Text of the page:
“Step up to the scene from a small rez town, they know I will never fail.” – “Never Fail” off Red Man
Hope is an indigenous MC representing one of the 56,000 Coast Salish people residing in the U.S. and on Canada’s West Coast. Following the traditional narrative of decline told by American history, the Coast Salish people were displaced when European settlers with religious interests seized the land. As a result, their languages, culture, and way of life deteriorated. In what they consider their most important work-to-date, Hope and his all-indigenous hip hop collective Status Krew, are juxtaposing their lives as modern indigenous men with the stories of their ancestors on the album, Red Man.
In the Storyhive visual created for Red Man, Hope is a displaced Native man wandering along the coast of an inlet village in Vancouver, British Columbia coping with the changes imposed by modern society on his once-familiar home. As he chants “red man” in an effort to reclaim ownership over this popularized epithet, his journey, he finds, doesn’t get any easier.
Over a ghostly trinket box melody, Hope broadcasts the harmful self-talk of two opposing identities, that of the indigenous man, and that of the “red man” living in modern culture. The video splits to images of dancing figures moving like skeletons in a closet. They are wearing masks typical of many ceremonial meetings in Coastal Salish culture.
“Rage” and “Life Givers” are the two songs that assert the indigenous man’s presence with the greatest lyrical force, creating a campaign that speaks to the larger focus of the project. Rage manifests in unhealthy ways on reservations, namely in violence against native women, which Hope speaks to on “Life Givers.” In some cases, women are murdered at ten times the national average. This is a persistent problem and is only getting worse for these indigenous communities. Without the lifelines of these tribes, language and culture will die. “Rage” offers the counterpoint — kill verses, not people.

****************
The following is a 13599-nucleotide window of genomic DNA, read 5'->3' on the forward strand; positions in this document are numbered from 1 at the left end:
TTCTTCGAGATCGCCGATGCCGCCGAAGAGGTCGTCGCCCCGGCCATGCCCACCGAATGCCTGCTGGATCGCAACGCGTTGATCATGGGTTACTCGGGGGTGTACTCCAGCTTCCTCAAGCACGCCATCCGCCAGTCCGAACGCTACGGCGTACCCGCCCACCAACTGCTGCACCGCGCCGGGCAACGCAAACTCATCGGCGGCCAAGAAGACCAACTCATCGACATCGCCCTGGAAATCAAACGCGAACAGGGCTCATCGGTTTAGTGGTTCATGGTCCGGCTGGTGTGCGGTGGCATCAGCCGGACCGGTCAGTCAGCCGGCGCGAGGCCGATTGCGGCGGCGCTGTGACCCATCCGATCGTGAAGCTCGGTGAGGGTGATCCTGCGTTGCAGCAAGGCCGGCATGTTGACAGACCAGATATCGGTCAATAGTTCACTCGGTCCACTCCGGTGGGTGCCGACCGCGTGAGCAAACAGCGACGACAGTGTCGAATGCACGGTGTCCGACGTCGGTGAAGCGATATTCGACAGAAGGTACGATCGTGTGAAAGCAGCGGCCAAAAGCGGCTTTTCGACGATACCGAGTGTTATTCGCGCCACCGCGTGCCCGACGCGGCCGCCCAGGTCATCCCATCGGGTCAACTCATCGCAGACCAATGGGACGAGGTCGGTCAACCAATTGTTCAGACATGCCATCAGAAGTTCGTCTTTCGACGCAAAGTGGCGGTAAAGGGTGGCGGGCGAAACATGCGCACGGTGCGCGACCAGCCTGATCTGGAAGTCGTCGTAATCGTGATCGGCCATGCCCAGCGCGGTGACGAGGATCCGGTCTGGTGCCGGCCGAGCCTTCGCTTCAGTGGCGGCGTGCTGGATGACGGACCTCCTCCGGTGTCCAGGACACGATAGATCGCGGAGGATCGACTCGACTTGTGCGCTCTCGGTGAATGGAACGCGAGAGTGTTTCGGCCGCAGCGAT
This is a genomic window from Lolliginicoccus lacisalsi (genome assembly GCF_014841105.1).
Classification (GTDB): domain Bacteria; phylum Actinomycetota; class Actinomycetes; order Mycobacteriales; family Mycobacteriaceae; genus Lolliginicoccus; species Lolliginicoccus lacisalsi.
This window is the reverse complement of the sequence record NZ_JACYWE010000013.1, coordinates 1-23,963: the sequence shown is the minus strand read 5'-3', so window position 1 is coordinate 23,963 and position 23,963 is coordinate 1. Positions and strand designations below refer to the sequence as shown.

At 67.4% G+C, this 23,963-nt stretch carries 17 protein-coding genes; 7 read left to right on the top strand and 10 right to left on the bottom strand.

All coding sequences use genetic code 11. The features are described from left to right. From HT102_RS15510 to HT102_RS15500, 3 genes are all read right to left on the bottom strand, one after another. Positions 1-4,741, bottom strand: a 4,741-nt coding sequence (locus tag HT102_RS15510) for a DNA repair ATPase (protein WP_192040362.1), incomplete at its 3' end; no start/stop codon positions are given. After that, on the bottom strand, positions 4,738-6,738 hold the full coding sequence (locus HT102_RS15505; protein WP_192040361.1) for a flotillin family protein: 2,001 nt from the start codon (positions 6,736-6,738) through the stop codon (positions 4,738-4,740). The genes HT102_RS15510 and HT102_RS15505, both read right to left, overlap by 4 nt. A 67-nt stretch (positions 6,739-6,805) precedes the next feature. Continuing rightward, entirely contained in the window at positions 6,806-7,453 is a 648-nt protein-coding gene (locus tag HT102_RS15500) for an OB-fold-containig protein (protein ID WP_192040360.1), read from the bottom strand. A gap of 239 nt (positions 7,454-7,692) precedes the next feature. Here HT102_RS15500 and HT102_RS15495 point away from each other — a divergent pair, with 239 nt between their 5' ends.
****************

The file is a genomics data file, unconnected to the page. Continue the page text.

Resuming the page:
Status Krew is in the company of other Canadian clubs that have spurred movements with their art, such as A Tribe Called Red and their youth culture movement, and MadChild’s biker-modeled positivity movement, Battle Axe Warriors. These movements seek to unify and empower that which is left of cultures once deemed invisible and to provide alternative coping mechanisms. Red Man is a genre-influencing project that is capable of doing the same.